So to make a Mondrian into a comic there needs to be a visual framework to allow you to compare the red and blue squares. But what he does is ask you to hold them in your head together in a relationship with the black lines as parts of this relationship, not just a framework.

Next a page from my Martian Manhunter to look more at these ideas.

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An Artists Eight Fold Path

Buddha wants everyone to be happy. He can’t make you rich, famous, sexy or pain-free, just happy. Buddha gets that pain happens, emotional intellectual and physical. But then I make it worse in my head, that’s suffering. When I stop making it worse and just deal, that’s being happy.

Us artists, we gotta express our sufferings. My angst should pour out into what I make. I’m supposed to “suffer for my art”. I think I’m, special because I express my suffering. I ignore how my suffering hurts others.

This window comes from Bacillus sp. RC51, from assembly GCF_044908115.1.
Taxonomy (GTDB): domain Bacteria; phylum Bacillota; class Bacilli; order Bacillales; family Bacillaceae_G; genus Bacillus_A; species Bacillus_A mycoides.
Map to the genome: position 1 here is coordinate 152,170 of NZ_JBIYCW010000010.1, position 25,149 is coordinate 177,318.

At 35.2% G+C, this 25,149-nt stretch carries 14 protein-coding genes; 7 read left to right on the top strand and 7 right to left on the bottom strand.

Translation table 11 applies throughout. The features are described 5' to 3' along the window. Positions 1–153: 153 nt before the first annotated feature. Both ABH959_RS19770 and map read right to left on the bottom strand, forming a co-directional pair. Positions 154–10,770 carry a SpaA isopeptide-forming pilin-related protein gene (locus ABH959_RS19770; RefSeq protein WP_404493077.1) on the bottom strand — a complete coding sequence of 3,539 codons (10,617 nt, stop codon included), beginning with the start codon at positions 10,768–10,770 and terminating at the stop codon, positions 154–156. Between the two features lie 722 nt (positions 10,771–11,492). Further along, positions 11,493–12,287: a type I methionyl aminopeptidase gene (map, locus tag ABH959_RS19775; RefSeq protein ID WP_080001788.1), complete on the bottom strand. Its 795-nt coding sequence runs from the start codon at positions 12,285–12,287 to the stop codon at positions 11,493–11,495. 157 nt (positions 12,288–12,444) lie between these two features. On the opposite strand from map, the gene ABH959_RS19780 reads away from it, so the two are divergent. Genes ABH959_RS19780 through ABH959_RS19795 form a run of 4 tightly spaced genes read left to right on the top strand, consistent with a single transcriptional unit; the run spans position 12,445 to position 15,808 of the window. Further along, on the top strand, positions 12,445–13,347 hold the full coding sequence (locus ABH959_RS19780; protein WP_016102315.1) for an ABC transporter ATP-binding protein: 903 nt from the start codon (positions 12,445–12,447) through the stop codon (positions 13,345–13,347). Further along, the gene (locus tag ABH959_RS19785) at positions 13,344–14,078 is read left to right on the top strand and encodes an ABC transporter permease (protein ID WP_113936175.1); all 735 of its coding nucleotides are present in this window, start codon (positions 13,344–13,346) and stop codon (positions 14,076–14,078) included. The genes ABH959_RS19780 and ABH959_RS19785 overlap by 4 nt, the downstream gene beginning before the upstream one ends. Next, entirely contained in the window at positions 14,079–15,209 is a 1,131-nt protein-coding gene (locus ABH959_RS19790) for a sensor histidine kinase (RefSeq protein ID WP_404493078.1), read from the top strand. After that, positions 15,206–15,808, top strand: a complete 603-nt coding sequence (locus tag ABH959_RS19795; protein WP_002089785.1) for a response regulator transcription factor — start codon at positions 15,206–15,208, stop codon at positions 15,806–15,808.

Meditation is a practice in how to experience pain(emotional or physical) and let it go. There is a delight in popping the zits of day to day existence. But I can repeat forever how “The Man” screwed me to myself. But to focus on the breath and just the breath, I have to be in the moment, not in the past or the future. My breath is here as I type. My kid not doing his dishes is in the past. I’m not smart and can only handle one thing at a time. So I have to let “dishes” or the breath go. So meditation is my practice in letting go of bad shit and paying attention to what I’m doing like writing. It works, when I can do it, now I’m trying to do it with my art too.

Making art is a practice too. I have to study, each drawing or writing session is just like sitting in meditation. But I worry as much about paying the “rent” as making work. The “rent”, “The Man” and life has often stopped me from making work.

So I’m swiping Buddha’s Eightfold Path. I’m writing an Artists Eightfold path to drop all the shirt and make art. There’s no fame, no fortune not even how to draw well promised it. The only goal is to make work and be happy.